Momentum for Federal legislation to safeguard the privacy of student records is gaining steam. Presently there are a number of bills working their way through Congress. One draft proposal from the Education & the Workforce Committee of the United States House of Representatives aims to rewrite the Family Educational Rights and Privacy Act (“FERPA”). The contemplated bill (note an actual bill has yet to be introduced) would include redefining what constitutes an “educational record” and would ban using educational records for marketing or advertising. In addition, the bill would provide requirements for contracting with vendors who would handle educational records, would allow parents additional authority to access and amend their child’s educational information and would enable parents to have their child opt-out of having their information shared for some purposes.
In addition to revamping FERPA, Federal legislators are considering additional bills to safeguard student privacy, including the Student Digital Privacy and Parental Rights Act of 2015, which was introduced by United States Representatives, Luke Messer (R-IN) and Jared Polis (D-CO). The proposed legislation would prohibit operators of websites, apps and other online services from targeting advertising to students, from selling student information to third-parties and from creating a personal profile on a student for a non-educational purpose. In addition, the bill would provide additional authority to parents to control the information that schools and third-party services hold on their children, including the ability to delete a child’s information when the information is no longer needed. At the same time, the bill is intended to encourage innovation by allowing operators of websites, apps and other online services to use student information for student learning purposes and to improve their own products. Enforcement authority over the legislation would be granted to the Federal Trade Commission.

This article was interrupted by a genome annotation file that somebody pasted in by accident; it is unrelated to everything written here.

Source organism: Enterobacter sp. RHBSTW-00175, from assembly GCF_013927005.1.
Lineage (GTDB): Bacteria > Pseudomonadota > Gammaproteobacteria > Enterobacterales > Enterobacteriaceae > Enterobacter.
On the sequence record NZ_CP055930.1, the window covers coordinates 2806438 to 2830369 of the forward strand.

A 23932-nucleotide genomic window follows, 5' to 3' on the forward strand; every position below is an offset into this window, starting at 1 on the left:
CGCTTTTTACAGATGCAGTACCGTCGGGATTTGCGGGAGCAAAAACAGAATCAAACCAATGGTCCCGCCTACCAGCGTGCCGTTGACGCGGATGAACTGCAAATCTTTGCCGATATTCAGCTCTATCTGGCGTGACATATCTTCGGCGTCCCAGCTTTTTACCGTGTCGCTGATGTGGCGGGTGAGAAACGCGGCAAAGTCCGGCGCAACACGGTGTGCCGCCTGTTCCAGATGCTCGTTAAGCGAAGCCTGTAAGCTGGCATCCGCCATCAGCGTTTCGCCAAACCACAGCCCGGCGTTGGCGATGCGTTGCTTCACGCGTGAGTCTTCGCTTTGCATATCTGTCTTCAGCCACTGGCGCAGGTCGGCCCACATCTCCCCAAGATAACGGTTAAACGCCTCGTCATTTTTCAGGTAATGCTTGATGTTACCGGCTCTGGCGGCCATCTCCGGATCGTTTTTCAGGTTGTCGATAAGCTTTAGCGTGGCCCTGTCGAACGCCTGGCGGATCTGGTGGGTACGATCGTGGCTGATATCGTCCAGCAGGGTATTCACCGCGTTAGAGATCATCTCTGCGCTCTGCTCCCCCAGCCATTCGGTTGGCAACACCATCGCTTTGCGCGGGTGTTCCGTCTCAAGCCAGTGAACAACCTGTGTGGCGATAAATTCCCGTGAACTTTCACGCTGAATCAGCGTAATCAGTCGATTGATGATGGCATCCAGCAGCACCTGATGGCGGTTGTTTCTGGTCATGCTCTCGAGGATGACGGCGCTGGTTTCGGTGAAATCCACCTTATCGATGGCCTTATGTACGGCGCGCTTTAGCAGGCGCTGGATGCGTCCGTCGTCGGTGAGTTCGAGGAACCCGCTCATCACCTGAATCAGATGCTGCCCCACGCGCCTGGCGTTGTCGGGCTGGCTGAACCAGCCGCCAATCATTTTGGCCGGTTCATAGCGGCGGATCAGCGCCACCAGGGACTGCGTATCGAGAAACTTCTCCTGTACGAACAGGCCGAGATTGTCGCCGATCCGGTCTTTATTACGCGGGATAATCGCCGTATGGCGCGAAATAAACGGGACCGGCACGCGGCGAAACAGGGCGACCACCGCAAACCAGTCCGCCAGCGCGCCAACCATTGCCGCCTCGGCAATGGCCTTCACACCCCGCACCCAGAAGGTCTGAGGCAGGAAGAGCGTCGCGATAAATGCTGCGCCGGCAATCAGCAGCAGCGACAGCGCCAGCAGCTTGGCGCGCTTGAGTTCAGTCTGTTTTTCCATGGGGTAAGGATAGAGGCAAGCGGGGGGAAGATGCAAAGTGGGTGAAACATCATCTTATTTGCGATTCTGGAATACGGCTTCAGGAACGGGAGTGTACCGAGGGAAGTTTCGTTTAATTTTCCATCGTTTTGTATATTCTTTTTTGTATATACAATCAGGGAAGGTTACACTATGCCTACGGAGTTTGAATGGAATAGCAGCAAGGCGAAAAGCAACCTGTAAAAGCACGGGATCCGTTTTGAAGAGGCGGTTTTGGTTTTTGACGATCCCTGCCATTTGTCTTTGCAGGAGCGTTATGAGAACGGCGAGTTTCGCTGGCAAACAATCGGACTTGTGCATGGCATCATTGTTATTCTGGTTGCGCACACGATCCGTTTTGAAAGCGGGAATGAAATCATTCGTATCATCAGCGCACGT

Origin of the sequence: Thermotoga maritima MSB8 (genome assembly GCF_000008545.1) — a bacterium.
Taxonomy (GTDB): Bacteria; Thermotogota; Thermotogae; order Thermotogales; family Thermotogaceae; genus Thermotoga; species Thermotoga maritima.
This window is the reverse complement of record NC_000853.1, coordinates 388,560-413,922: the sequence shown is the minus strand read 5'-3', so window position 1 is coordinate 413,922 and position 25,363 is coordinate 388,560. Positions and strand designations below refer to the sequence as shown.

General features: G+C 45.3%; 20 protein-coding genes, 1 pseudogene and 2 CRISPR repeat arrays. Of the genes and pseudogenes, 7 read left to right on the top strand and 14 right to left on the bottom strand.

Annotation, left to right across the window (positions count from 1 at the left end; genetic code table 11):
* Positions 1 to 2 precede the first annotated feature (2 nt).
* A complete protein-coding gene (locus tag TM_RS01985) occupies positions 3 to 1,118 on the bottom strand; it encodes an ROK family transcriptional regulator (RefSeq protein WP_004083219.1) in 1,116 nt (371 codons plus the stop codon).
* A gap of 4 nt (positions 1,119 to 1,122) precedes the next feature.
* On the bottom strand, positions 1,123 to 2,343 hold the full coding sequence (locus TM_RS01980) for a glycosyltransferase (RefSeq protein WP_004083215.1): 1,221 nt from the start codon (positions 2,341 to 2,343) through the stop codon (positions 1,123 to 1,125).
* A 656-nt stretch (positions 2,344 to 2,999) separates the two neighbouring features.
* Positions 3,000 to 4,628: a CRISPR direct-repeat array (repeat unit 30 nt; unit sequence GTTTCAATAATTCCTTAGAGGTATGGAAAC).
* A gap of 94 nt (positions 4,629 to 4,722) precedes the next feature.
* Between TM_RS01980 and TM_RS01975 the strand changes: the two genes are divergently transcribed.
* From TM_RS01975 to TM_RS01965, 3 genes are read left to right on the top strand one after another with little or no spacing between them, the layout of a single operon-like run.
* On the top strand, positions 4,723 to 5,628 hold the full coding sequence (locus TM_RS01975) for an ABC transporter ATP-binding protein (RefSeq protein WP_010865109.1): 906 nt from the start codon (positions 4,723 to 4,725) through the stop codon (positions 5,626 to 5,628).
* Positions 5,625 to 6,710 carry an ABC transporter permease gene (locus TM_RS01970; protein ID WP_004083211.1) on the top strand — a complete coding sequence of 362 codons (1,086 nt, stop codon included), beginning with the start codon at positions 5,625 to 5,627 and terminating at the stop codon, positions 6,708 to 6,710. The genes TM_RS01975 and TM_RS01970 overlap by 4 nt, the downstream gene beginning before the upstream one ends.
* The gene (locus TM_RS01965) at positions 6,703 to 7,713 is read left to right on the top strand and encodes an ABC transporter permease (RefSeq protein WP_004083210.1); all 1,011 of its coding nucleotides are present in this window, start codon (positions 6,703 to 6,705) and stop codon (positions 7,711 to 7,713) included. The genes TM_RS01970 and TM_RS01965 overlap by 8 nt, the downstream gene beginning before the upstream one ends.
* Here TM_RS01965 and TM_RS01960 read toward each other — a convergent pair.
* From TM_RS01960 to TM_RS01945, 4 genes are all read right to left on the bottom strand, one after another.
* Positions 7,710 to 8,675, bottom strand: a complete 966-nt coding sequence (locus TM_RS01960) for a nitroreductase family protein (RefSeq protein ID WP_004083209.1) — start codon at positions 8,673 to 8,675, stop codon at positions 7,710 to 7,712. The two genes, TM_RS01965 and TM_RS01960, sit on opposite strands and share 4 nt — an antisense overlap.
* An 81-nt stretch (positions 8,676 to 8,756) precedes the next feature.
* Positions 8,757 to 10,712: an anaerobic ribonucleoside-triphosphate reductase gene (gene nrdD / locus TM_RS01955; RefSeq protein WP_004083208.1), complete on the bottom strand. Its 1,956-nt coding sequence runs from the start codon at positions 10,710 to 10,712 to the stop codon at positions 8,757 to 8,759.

Congressman Polis explained the need for the legislation by stating, “The status quo surrounding the protection of our student’s data is entirely unacceptable. It’s like the Wild Wild West – there are few regulations protecting student’s privacy and parental rights, and the ones that do exist were written in an age before smartphones and tablets. Our bipartisan bill is a much-needed first step in providing a framework that can address these concerns of parents and educators while at the same time allowing for the promise of education technology to transform our schools.
Lastly, this past week Senator David Vitter from Louisiana introduced the Student Privacy Protection Act. While the details of the introduced legislation has yet to be fully revealed, Sen. Vitter’s press release provides some clues on the bill. The press release indicates that the proposed legislation will:
Even with gridlock in Washington, it seems that protecting the privacy of student information has bipartisan support. For this reason, with all the privacy legislation being presently proposed, it appears that some compromised legislation on student privacy may actually have a chance of being passed into law sometime this year.